While reading chapter 14, I was not surprised that the veterans who went overseas tended to get sick and pass away shortly after returning home, more so than those veterans who stayed in the United States. The veterans who traveled overseas were not only risking their lives but they were also living in a new place away from their families. These men were homesick, in an unfamiliar culture, stressed, and in great danger. I think the biggest difference in longevity between John and Phillip had more to do with their roles in the war and not so much where they were stationed. John was doing intelligence work, and was not in immediate danger, whereas Philip was immersed in combat. I would imagine that the men who were in combat would be more likely to develop psychopathological disorders such as PTSD, depression, anxiety, and substance abuse disorders, more so than the men who were not on the battlefield.
A possible explanation for why less conscientious Phillip was more likely to fight in the Pacific than his conscientious counterpart John, is because he may be more likely to make risky decisions. Phillip may not have thought through the implications of going overseas to fight in the Pacific, whereas conscientious John may have weighed the benefits and risks and consequently decided to go into intelligence in England.
A theme that I have seen reappear while reading this book is how longevity depends significantly on how you appraise a situation. For instance, if you find war to be meaningful and worthwhile, then you are less likely to go down an unhealthy pathway, such as substance abuse once you return.
I agree with chapter 15, how our society is so quick to receive medical attention and be prescribed a pill. Often times a kid reports symptoms of a cold and you will see a parent immediately bring the child in for care. I grew up with a mom who was a big advocate for rest and hydration instead of immediately seeking medical attention. As a result, I do not like to overmedicate myself. When I am sick I will certainly take medicine that will cure what I may have, but that is not my first choice. I will first try to rest, eat well, and hydrate before I turn to pills. Our culture seeks immediate gratification, and due to this we look for the quickest fix, in this case medication.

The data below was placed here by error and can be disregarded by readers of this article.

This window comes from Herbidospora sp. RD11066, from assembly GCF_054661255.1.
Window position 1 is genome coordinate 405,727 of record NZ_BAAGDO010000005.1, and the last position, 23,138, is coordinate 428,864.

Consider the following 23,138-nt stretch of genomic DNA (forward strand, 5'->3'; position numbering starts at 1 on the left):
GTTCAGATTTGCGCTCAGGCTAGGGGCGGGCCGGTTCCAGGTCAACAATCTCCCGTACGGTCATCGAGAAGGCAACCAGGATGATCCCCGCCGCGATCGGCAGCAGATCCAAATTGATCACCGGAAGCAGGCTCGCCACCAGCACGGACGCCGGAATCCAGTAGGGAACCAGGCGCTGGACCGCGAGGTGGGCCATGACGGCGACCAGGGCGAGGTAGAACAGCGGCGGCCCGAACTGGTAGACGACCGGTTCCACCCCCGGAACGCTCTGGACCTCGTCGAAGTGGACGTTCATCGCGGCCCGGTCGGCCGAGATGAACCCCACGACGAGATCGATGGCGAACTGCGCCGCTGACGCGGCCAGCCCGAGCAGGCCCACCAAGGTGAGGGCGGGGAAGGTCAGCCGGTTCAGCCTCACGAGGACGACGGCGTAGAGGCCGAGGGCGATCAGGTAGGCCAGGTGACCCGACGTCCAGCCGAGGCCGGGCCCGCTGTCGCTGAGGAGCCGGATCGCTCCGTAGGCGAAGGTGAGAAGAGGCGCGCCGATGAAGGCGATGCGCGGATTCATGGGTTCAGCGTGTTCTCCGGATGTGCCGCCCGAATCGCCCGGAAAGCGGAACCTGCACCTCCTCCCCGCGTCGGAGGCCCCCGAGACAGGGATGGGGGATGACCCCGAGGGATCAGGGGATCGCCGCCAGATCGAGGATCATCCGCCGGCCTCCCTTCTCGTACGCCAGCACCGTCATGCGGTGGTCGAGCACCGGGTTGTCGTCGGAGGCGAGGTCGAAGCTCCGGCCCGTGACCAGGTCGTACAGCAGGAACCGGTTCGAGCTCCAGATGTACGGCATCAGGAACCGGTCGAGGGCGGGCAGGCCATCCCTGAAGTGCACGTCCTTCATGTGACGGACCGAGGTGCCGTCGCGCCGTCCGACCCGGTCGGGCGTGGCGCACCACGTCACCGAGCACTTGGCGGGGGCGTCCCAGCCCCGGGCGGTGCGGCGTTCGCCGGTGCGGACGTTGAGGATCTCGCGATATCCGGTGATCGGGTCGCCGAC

A main point I took away from reading this book is how there are so many different perspectives to health and how we have to view health from a biopsychosocial model. There is not just one factor that pertains to health, but a whole host of different components. Health is such an individualized concept and health varies from person to person. Of course we all have a general idea of how to remain healthy: don’t smoke, exercise, and eat well, but health is so much more than that. It is your career, your interpersonal relationships, your personality, your happiness, your traumatic experiences, and how you handle stress. Although I found this book to be frustrating at times, it helped me gauge my own health, and made me consider the pathways of my friends and family. While reading I also noticed patterns in who I tend to surround myself with and how those relationships are beneficial to my own health.
The chapter begins by stating that many of health’s most recommended practices are misguided. This book concludes that many of these recommendations are actually not accurate and may lead people astray. While advice to exercise, lose weight, sleep enough, wear sunscreen, eat right, avoid drugs, and take prescribed medicine is recommended, doctors expect longevity to decrease because people are failing to follow these medical recommendations. I think some people may underestimate the benefit of eating healthy, working out, and receiving enough sleep. I know for me when I follow these practices, other healthy behaviors follow.
The findings in this book are being tested again by other researchers and participants. It will be exciting to see if these findings are consistent with past results. The most recent evidence does in fact suggest that the findings from the Terman studies are relevant to health today, which is good because then this book is still relevant to read!
I thought it was interesting how we put too much emphasis on our biology and genes, and how in fact the experiences of our relatives is not a good predictor of our own health. I tend to not agree with this just by looking at my own family. I tend to see trends across my relatives. My grandmother is 90 years old and does not have any apparent health issues, and this trend follows in her six daughters. All of my aunts are particularly healthy and do not have any health concerns. While in other families you can see obesity, substance abuse, and unhealthy eating patterns consistent across generations.
I agree with the conclusion that a society with more conscientious and goal-oriented citizens, well integrated into their communities, is likely to be a society of health and long life. I think the book did a good job of supporting this conclusion in every chapter. After reading this book I have definitely reflected on my own health and ways that I could improve